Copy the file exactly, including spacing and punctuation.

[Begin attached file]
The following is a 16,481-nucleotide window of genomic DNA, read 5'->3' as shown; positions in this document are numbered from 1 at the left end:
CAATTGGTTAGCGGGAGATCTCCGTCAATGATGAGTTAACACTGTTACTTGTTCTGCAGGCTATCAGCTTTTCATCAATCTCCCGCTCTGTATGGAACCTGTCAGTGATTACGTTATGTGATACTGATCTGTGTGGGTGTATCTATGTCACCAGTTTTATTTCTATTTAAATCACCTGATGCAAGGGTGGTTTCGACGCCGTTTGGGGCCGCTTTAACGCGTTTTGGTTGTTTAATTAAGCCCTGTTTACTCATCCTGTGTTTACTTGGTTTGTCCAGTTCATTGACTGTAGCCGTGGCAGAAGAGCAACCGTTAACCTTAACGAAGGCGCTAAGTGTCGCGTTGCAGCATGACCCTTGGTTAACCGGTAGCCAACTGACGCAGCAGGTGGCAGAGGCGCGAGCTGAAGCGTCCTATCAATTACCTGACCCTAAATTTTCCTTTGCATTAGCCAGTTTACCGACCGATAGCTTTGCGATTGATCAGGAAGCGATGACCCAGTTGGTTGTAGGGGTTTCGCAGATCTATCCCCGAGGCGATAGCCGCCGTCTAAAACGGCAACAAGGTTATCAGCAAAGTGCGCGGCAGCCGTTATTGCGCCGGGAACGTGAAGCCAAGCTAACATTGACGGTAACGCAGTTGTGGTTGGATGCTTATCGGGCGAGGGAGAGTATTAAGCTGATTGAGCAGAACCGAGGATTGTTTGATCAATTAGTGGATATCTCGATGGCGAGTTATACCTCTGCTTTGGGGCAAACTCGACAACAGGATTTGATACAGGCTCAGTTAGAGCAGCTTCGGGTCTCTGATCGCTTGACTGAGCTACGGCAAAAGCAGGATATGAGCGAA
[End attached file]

The following is a 16,481-nucleotide window of genomic DNA, read 5'->3' as shown; positions in this document are numbered from 1 at the left end:
CAATTGGTTAGCGGGAGATCTCCGTCAATGATGAGTTAACACTGTTACTTGTTCTGCAGGCTATCAGCTTTTCATCAATCTCCCGCTCTGTATGGAACCTGTCAGTGATTACGTTATGTGATACTGATCTGTGTGGGTGTATCTATGTCACCAGTTTTATTTCTATTTAAATCACCTGATGCAAGGGTGGTTTCGACGCCGTTTGGGGCCGCTTTAACGCGTTTTGGTTGTTTAATTAAGCCCTGTTTACTCATCCTGTGTTTACTTGGTTTGTCCAGTTCATTGACTGTAGCCGTGGCAGAAGAGCAACCGTTAACCTTAACGAAGGCGCTAAGTGTCGCGTTGCAGCATGACCCTTGGTTAACCGGTAGCCAACTGACGCAGCAGGTGGCAGAGGCGCGAGCTGAAGCGTCCTATCAATTACCTGACCCTAAATTTTCCTTTGCATTAGCCAGTTTACCGACCGATAGCTTTGCGATTGATCAGGAAGCGATGACCCAGTTGGTTGTAGGGGTTTCGCAGATCTATCCCCGAGGCGATAGCCGCCGTCTAAAACGGCAACAAGGTTATCAGCAAAGTGCGCGGCAGCCGTTATTGCGCCGGGAACGTGAAGCCAAGCTAACATTGACGGTAACGCAGTTGTGGTTGGATGCTTATCGGGCGAGGGAGAGTATTAAGCTGATTGAGCAGAACCGAGGATTGTTTGATCAATTAGTGGATATCTCGATGGCGAGTTATACCTCTGCTTTGGGGCAAACTCGACAACAGGATTTGATACAGGCTCAGTTAGAGCAGCTTCGGGTCTCTGATCGCTTGACTGAGCTACGGCAAAAGCAGGATATGAGCGAA